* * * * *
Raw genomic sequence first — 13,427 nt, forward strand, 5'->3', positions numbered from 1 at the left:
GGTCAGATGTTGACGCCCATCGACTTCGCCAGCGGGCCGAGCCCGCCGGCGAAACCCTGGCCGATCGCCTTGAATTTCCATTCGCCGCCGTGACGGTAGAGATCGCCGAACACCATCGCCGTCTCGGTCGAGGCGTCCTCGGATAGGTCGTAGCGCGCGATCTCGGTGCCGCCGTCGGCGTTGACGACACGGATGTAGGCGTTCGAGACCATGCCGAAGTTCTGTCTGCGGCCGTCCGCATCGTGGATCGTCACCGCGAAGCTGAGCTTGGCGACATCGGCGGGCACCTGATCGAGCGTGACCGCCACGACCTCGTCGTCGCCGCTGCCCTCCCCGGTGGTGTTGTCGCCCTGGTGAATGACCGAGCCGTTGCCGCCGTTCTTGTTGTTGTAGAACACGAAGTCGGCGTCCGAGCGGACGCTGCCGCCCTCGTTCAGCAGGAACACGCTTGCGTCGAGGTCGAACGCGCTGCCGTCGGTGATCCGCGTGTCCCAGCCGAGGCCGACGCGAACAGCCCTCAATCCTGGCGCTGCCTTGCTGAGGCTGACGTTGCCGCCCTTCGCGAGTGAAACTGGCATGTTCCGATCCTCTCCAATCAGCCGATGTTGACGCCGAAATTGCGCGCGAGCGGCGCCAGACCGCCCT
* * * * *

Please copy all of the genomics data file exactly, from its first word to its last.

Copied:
Raw genomic sequence first — 13,427 nt, forward strand, 5'->3', positions numbered from 1 at the left:
GGTCAGATGTTGACGCCCATCGACTTCGCCAGCGGGCCGAGCCCGCCGGCGAAACCCTGGCCGATCGCCTTGAATTTCCATTCGCCGCCGTGACGGTAGAGATCGCCGAACACCATCGCCGTCTCGGTCGAGGCGTCCTCGGATAGGTCGTAGCGCGCGATCTCGGTGCCGCCGTCGGCGTTGACGACACGGATGTAGGCGTTCGAGACCATGCCGAAGTTCTGTCTGCGGCCGTCCGCATCGTGGATCGTCACCGCGAAGCTGAGCTTGGCGACATCGGCGGGCACCTGATCGAGCGTGACCGCCACGACCTCGTCGTCGCCGCTGCCCTCCCCGGTGGTGTTGTCGCCCTGGTGAATGACCGAGCCGTTGCCGCCGTTCTTGTTGTTGTAGAACACGAAGTCGGCGTCCGAGCGGACGCTGCCGCCCTCGTTCAGCAGGAACACGCTTGCGTCGAGGTCGAACGCGCTGCCGTCGGTGATCCGCGTGTCCCAGCCGAGGCCGACGCGAACAGCCCTCAATCCTGGCGCTGCCTTGCTGAGGCTGACGTTGCCGCCCTTCGCGAGTGAAACTGGCATGTTCCGATCCTCTCCAATCAGCCGATGTTGACGCCGAAATTGCGCGCGAGCGGCGCCAGACCGCCCT